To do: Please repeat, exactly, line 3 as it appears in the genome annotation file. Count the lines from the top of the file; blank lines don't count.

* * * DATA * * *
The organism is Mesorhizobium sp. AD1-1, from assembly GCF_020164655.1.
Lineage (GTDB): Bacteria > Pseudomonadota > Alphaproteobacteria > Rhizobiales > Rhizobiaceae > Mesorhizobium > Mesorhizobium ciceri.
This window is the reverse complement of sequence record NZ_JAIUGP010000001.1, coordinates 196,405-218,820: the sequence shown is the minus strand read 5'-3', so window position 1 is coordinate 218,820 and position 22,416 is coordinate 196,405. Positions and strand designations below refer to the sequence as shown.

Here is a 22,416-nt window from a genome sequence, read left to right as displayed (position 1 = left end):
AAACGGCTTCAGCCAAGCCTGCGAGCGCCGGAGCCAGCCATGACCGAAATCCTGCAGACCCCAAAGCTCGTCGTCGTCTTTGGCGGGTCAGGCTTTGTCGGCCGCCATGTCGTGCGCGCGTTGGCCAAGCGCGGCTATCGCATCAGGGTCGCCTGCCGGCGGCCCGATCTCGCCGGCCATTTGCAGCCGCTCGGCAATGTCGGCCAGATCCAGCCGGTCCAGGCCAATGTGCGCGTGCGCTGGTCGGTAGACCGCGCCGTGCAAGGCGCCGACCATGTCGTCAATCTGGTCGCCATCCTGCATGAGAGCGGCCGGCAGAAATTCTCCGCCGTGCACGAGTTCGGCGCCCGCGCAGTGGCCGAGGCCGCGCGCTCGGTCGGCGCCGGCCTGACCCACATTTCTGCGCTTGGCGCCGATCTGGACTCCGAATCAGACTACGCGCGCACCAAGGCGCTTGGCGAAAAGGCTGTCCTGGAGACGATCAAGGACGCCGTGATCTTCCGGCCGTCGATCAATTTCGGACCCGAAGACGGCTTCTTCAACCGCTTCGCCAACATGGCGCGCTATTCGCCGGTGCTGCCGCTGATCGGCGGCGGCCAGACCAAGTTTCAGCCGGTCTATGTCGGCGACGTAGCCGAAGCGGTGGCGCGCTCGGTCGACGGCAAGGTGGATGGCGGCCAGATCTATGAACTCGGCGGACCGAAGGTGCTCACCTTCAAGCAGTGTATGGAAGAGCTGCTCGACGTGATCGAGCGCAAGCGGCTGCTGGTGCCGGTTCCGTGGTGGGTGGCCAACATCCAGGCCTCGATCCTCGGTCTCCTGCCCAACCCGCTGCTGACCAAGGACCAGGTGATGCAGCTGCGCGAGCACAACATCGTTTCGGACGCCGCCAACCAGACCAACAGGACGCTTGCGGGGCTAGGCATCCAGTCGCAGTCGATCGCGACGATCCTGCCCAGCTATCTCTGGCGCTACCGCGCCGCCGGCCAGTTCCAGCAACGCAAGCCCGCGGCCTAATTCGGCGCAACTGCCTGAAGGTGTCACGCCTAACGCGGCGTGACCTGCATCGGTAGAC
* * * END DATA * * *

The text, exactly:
This window is the reverse complement of sequence record NZ_JAIUGP010000001.1, coordinates 196,405-218,820: the sequence shown is the minus strand read 5'-3', so window position 1 is coordinate 218,820 and position 22,416 is coordinate 196,405. Positions and strand designations below refer to the sequence as shown.